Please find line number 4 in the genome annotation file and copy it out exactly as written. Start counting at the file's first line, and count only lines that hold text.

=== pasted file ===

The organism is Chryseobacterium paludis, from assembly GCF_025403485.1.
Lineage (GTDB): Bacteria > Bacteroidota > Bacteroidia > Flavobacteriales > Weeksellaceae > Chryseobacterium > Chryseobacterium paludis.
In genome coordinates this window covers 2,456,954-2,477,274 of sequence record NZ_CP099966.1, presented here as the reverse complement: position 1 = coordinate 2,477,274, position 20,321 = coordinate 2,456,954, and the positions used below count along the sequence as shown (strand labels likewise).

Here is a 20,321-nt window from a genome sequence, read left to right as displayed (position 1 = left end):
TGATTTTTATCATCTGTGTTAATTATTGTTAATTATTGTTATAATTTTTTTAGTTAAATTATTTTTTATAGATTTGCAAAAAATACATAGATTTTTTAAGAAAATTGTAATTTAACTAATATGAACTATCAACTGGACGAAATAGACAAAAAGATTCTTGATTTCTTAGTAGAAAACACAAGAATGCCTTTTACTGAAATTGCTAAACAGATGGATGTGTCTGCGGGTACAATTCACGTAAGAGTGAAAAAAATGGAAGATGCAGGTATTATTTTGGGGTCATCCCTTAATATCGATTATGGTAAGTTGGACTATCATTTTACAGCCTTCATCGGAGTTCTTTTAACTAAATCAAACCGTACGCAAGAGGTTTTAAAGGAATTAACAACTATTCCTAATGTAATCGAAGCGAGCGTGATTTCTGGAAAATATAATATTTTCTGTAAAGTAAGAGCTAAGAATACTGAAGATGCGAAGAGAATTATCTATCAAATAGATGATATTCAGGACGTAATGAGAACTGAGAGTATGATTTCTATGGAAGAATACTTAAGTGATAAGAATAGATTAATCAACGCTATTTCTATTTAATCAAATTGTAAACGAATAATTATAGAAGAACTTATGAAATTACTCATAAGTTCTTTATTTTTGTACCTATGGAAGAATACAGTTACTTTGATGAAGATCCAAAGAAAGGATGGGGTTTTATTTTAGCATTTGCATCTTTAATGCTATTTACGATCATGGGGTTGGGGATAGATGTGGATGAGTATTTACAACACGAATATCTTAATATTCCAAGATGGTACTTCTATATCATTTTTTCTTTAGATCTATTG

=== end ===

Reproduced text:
Here is a 20,321-nt window from a genome sequence, read left to right as displayed (position 1 = left end):